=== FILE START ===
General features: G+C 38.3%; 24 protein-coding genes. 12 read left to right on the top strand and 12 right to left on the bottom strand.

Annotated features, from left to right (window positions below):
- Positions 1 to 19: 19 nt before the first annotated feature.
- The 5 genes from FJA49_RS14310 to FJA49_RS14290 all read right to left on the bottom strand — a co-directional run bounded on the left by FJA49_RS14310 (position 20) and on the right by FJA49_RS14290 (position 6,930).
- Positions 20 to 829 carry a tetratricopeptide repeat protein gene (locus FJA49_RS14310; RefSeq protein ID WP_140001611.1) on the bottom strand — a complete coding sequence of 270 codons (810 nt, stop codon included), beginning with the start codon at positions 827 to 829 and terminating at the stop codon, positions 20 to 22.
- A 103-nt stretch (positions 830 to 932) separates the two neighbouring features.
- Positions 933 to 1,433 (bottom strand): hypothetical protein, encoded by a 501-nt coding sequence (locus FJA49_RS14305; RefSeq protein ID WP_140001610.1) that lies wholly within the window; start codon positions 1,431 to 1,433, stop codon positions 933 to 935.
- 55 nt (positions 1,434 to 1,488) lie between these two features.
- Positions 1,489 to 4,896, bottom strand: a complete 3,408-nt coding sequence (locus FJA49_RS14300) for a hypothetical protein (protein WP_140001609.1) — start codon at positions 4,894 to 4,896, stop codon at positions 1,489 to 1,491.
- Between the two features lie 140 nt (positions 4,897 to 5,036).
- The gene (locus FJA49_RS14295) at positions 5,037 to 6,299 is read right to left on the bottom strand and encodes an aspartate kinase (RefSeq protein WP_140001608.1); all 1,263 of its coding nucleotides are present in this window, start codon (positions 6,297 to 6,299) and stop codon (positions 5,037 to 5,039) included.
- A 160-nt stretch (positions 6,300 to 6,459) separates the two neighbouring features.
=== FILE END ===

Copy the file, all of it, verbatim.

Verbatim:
General features: G+C 38.3%; 24 protein-coding genes. 12 read left to right on the top strand and 12 right to left on the bottom strand.

Annotated features, from left to right (window positions below):
- Positions 1 to 19: 19 nt before the first annotated feature.
- The 5 genes from FJA49_RS14310 to FJA49_RS14290 all read right to left on the bottom strand — a co-directional run bounded on the left by FJA49_RS14310 (position 20) and on the right by FJA49_RS14290 (position 6,930).
- Positions 20 to 829 carry a tetratricopeptide repeat protein gene (locus FJA49_RS14310; RefSeq protein ID WP_140001611.1) on the bottom strand — a complete coding sequence of 270 codons (810 nt, stop codon included), beginning with the start codon at positions 827 to 829 and terminating at the stop codon, positions 20 to 22.
- A 103-nt stretch (positions 830 to 932) separates the two neighbouring features.
- Positions 933 to 1,433 (bottom strand): hypothetical protein, encoded by a 501-nt coding sequence (locus FJA49_RS14305; RefSeq protein ID WP_140001610.1) that lies wholly within the window; start codon positions 1,431 to 1,433, stop codon positions 933 to 935.
- 55 nt (positions 1,434 to 1,488) lie between these two features.
- Positions 1,489 to 4,896, bottom strand: a complete 3,408-nt coding sequence (locus FJA49_RS14300) for a hypothetical protein (protein WP_140001609.1) — start codon at positions 4,894 to 4,896, stop codon at positions 1,489 to 1,491.
- Between the two features lie 140 nt (positions 4,897 to 5,036).
- The gene (locus FJA49_RS14295) at positions 5,037 to 6,299 is read right to left on the bottom strand and encodes an aspartate kinase (RefSeq protein WP_140001608.1); all 1,263 of its coding nucleotides are present in this window, start codon (positions 6,297 to 6,299) and stop codon (positions 5,037 to 5,039) included.
- A 160-nt stretch (positions 6,300 to 6,459) separates the two neighbouring features.